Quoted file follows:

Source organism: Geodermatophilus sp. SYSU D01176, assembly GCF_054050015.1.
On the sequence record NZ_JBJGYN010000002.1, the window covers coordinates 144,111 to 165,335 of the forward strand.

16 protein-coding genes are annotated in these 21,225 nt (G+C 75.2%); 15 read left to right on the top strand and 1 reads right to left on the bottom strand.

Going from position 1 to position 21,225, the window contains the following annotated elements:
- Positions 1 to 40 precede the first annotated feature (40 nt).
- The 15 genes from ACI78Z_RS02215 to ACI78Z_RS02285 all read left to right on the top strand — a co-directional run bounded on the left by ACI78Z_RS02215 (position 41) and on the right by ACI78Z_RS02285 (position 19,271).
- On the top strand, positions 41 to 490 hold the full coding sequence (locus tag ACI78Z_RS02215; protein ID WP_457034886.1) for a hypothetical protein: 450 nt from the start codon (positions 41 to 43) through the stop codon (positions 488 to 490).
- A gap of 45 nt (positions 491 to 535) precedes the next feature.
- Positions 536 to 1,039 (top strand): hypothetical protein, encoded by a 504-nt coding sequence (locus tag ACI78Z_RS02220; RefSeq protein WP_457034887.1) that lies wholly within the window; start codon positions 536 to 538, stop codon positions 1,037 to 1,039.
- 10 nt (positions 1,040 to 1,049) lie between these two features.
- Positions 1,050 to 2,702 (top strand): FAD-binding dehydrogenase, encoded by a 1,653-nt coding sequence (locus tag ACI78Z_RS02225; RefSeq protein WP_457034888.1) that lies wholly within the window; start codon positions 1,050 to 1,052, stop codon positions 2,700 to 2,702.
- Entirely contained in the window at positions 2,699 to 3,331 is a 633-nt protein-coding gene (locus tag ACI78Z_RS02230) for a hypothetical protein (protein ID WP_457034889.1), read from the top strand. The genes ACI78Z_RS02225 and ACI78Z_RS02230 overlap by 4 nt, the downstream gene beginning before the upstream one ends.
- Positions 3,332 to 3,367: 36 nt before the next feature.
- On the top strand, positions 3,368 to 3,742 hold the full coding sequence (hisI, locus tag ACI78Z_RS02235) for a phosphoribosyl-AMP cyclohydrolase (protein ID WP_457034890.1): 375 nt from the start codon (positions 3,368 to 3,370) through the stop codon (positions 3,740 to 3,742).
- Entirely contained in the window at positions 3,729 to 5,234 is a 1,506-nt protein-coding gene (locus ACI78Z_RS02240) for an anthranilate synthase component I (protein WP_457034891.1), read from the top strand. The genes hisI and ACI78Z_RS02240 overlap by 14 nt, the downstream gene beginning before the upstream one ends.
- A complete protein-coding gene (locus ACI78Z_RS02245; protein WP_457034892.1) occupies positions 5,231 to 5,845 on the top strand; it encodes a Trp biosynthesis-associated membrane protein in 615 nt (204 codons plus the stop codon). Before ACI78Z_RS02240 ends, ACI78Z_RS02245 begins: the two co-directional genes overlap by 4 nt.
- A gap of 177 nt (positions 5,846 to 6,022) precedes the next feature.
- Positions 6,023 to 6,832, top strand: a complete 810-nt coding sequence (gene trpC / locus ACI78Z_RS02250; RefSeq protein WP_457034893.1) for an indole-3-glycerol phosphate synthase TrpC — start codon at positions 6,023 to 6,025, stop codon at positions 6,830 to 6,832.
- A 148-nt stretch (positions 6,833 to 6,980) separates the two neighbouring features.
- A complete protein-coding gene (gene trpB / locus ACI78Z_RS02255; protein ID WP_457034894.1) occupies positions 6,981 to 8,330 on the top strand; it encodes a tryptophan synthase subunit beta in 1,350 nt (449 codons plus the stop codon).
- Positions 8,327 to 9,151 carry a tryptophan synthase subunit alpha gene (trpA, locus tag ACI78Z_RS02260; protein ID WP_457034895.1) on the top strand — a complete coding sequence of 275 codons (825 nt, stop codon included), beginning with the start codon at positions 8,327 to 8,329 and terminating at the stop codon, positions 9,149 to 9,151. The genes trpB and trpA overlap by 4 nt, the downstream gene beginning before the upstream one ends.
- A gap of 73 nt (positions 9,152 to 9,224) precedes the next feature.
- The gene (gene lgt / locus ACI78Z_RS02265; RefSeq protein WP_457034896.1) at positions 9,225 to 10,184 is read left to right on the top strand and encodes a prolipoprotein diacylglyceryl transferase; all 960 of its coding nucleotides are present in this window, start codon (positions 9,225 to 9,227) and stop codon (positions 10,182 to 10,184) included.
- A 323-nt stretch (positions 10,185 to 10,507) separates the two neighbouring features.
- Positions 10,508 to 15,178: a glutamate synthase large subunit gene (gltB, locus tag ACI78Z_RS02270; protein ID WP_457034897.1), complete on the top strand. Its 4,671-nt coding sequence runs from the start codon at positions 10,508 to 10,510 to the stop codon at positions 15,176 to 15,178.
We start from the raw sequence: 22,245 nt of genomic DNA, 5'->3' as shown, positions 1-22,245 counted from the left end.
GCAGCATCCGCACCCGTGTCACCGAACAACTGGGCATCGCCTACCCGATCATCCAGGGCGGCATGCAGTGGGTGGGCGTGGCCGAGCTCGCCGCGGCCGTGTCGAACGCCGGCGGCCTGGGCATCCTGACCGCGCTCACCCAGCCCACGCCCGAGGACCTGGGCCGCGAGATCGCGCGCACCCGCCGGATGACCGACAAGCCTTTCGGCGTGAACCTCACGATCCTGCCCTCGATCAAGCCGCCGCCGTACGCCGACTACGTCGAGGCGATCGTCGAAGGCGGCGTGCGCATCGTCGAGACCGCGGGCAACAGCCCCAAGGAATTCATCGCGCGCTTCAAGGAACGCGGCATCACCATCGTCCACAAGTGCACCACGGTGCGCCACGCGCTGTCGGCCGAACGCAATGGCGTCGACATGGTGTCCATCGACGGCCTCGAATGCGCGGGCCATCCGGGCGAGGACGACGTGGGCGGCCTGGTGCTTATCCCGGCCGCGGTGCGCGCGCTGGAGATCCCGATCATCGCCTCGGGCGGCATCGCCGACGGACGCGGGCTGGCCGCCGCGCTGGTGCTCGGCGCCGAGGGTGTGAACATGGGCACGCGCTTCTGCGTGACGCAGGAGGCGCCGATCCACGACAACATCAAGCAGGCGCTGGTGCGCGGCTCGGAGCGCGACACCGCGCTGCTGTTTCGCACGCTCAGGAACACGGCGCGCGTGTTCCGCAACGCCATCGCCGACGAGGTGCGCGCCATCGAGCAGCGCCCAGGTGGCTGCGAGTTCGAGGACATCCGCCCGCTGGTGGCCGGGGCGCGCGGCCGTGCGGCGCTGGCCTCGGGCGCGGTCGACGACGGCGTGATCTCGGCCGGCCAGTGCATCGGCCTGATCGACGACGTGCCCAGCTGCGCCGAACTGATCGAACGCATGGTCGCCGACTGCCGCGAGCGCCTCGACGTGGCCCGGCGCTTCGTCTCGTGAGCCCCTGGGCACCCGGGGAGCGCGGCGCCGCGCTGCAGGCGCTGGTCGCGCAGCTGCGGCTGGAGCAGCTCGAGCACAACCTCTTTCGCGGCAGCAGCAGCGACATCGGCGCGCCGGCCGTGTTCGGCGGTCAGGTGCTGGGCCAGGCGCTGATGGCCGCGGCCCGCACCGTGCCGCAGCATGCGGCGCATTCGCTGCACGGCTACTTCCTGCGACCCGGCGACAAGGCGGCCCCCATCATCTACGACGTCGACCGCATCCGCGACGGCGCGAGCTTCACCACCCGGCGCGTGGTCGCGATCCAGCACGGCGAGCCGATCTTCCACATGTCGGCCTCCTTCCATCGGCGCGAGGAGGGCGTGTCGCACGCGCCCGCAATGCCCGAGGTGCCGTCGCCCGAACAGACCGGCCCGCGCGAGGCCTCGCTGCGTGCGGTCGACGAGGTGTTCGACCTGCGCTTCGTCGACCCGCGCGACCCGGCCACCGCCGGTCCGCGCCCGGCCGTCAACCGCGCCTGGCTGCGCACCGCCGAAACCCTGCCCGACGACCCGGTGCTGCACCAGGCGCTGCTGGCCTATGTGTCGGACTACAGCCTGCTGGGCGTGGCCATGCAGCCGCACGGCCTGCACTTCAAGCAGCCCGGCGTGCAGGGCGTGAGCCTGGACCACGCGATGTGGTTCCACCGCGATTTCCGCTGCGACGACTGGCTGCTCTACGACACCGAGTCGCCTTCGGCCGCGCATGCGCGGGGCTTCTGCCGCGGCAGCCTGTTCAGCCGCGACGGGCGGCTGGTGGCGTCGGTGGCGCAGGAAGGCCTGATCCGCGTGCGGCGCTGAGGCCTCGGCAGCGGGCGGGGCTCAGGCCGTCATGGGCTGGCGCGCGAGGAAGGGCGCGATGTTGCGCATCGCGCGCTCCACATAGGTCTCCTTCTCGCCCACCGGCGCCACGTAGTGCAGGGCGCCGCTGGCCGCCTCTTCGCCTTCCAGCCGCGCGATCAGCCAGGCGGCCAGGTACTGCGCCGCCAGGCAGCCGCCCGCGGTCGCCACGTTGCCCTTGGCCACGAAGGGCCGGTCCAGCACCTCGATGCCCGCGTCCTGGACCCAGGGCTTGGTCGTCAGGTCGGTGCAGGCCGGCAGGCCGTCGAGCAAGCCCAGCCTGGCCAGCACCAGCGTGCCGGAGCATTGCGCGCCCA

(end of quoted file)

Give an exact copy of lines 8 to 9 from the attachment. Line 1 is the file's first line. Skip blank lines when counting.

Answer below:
- A gap of 45 nt (positions 491 to 535) precedes the next feature.
- Positions 536 to 1,039 (top strand): hypothetical protein, encoded by a 504-nt coding sequence (locus tag ACI78Z_RS02220; RefSeq protein WP_457034887.1) that lies wholly within the window; start codon positions 536 to 538, stop codon positions 1,037 to 1,039.